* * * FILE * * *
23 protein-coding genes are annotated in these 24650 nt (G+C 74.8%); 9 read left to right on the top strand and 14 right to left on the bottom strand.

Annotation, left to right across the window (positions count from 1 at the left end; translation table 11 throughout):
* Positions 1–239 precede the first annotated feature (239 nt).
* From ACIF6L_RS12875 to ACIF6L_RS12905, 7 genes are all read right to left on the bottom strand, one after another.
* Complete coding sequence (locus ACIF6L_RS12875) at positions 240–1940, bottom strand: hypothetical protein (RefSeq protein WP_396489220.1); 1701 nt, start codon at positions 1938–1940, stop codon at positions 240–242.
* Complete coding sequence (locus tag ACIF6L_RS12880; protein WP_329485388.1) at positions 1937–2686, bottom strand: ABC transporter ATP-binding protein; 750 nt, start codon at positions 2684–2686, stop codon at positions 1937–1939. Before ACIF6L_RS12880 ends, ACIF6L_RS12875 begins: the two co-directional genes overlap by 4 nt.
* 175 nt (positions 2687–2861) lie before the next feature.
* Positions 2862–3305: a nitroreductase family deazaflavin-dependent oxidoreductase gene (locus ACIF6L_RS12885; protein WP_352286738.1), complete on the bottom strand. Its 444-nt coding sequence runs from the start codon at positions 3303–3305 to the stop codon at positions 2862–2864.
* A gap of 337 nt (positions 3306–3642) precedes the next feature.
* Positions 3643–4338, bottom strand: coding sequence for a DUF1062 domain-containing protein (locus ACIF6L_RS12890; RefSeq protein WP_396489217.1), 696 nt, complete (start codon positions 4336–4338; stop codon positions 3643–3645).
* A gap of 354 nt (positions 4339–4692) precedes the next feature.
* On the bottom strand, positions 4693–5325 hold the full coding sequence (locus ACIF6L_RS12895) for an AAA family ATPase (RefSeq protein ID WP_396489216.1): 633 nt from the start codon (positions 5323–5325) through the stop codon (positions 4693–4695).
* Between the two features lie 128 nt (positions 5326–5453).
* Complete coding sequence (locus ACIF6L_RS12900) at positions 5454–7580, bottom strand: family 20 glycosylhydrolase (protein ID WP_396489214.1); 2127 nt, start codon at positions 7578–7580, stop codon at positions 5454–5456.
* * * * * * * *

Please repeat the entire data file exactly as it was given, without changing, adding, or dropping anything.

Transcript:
23 protein-coding genes are annotated in these 24650 nt (G+C 74.8%); 9 read left to right on the top strand and 14 right to left on the bottom strand.

Annotation, left to right across the window (positions count from 1 at the left end; translation table 11 throughout):
* Positions 1–239 precede the first annotated feature (239 nt).
* From ACIF6L_RS12875 to ACIF6L_RS12905, 7 genes are all read right to left on the bottom strand, one after another.
* Complete coding sequence (locus ACIF6L_RS12875) at positions 240–1940, bottom strand: hypothetical protein (RefSeq protein WP_396489220.1); 1701 nt, start codon at positions 1938–1940, stop codon at positions 240–242.
* Complete coding sequence (locus tag ACIF6L_RS12880; protein WP_329485388.1) at positions 1937–2686, bottom strand: ABC transporter ATP-binding protein; 750 nt, start codon at positions 2684–2686, stop codon at positions 1937–1939. Before ACIF6L_RS12880 ends, ACIF6L_RS12875 begins: the two co-directional genes overlap by 4 nt.
* 175 nt (positions 2687–2861) lie before the next feature.
* Positions 2862–3305: a nitroreductase family deazaflavin-dependent oxidoreductase gene (locus ACIF6L_RS12885; protein WP_352286738.1), complete on the bottom strand. Its 444-nt coding sequence runs from the start codon at positions 3303–3305 to the stop codon at positions 2862–2864.
* A gap of 337 nt (positions 3306–3642) precedes the next feature.
* Positions 3643–4338, bottom strand: coding sequence for a DUF1062 domain-containing protein (locus ACIF6L_RS12890; RefSeq protein WP_396489217.1), 696 nt, complete (start codon positions 4336–4338; stop codon positions 3643–3645).
* A gap of 354 nt (positions 4339–4692) precedes the next feature.
* On the bottom strand, positions 4693–5325 hold the full coding sequence (locus ACIF6L_RS12895) for an AAA family ATPase (RefSeq protein ID WP_396489216.1): 633 nt from the start codon (positions 5323–5325) through the stop codon (positions 4693–4695).
* Between the two features lie 128 nt (positions 5326–5453).
* Complete coding sequence (locus ACIF6L_RS12900) at positions 5454–7580, bottom strand: family 20 glycosylhydrolase (protein ID WP_396489214.1); 2127 nt, start codon at positions 7578–7580, stop codon at positions 5454–5456.